Reduction of podocyte globotriaosylceramide content in adult male patients with Fabry disease with amenable GLA mutations following 6 months of migalastat treatment

Michael Mauer, Alexey Sokolovskiy, Jay A. Barth, Jeffrey P. Castelli, Hadis N. Williams, Elfrida R. Benjamin, Behzad Najafian

Research output: Contribution to journalArticle

9 Citations (Scopus)

Abstract

Objective Deficiency of a-galactosidase A (aGal-A) in Fabry disease leads to the accumulation mainly of globotriaosylceramide (GL3) in multiple renal cell types. Glomerular podocytes are relatively resistant to clearance of GL3 inclusions by enzyme replacement therapy (ERT). Migalastat, an orally bioavailable small molecule capable of chaperoning misfolded αGal-A to lysosomes, is approved in the European Union for the long-term treatment of patients with Fabry disease and amenable GLA (α-galactosidase A enzyme) mutations. We aimed to examine if migalastat reduces GL3 content of podocytes in Fabry disease. Methods and analysis We compared paired renal biopsies of eight adult men with amenable Fabry disease mutations at baseline and after 6 months of treatment with 150 mg migalastat every other day using quantitative unbiased electron microscopic morphometric methods. Results Migalastat treatment led to a reduction in mean total GL3 inclusion volume per podocyte in renal biopsies from baseline to 6 months. This reduction correlated precisely with reduced mean podocyte volume. There was also a direct relationship between reduction in podocyte foot process width and the reduction in mean total podocyte GL3 content following 6 months of migalastat treatment, suggestive of reduced podocyte injury. Conclusion Migalastat treatment of 6 months duration in eight male patients with Fabry disease demonstrated effective GL3 clearance from the podocyte, an important and relatively ERT-resistant glomerular cell.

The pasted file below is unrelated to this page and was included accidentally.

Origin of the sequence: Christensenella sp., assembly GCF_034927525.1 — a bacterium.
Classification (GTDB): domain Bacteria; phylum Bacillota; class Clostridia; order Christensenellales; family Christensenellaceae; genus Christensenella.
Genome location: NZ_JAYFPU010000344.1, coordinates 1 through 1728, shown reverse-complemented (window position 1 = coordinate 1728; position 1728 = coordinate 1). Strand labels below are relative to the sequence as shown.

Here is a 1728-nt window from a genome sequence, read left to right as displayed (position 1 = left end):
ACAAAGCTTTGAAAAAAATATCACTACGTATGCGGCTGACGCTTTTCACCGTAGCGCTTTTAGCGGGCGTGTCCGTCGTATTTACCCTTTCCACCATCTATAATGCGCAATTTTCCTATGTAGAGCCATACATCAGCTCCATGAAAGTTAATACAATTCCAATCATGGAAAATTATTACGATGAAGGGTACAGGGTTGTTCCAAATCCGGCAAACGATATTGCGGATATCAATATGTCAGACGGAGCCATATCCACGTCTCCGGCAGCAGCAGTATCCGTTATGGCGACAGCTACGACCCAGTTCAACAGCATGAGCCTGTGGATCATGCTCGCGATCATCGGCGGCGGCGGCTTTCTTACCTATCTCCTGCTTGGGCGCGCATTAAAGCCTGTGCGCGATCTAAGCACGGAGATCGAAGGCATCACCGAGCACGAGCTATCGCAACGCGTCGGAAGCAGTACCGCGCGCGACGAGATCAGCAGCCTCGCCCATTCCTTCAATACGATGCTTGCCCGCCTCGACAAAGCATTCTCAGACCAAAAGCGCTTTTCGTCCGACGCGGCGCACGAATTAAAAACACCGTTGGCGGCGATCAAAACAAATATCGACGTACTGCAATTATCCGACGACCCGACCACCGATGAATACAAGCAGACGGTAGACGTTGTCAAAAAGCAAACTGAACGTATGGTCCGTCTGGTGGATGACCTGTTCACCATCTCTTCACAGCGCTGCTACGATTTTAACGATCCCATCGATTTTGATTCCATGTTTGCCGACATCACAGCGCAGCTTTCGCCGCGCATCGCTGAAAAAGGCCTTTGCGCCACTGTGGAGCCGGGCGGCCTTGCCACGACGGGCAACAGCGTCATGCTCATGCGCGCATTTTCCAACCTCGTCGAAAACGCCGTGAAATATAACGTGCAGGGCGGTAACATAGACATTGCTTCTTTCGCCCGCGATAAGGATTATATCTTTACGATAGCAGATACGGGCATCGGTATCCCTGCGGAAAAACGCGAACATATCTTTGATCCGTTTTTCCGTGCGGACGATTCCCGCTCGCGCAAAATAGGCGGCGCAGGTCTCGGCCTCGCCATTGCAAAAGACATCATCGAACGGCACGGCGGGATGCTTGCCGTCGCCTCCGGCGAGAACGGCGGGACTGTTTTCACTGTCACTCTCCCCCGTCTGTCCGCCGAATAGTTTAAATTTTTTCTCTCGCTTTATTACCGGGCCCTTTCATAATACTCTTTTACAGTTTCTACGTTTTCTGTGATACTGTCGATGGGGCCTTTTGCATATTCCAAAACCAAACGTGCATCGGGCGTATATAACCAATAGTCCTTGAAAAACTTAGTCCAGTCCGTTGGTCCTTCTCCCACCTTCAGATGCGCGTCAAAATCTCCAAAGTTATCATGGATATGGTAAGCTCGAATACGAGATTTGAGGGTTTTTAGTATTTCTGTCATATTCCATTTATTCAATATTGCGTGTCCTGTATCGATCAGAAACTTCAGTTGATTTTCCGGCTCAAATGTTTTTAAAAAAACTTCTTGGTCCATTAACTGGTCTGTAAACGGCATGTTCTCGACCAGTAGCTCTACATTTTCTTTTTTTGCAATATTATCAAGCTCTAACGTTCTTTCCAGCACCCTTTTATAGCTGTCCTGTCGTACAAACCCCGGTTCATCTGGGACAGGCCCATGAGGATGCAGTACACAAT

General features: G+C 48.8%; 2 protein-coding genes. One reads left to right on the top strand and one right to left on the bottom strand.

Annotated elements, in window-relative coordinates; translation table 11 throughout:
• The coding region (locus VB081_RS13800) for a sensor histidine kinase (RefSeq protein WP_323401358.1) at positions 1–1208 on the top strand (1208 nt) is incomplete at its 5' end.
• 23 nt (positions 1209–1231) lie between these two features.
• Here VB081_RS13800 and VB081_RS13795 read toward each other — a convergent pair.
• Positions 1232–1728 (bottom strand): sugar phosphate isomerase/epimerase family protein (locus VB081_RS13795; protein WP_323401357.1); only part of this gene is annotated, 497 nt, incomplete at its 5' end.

Original languageEnglish (US)
Pages (from-to)781-786
Number of pages6
JournalJournal of medical genetics
Volume54
Issue number11
DOIs
StatePublished - Nov 1 2017

Fingerprint

Galactosidases
Fabry Disease
Podocytes
Mutation
Enzymes
Enzyme Replacement Therapy
Therapeutics
Kidney
Biopsy
migalastat
globotriaosylceramide
European Union
Lysosomes
Electrons

Cite this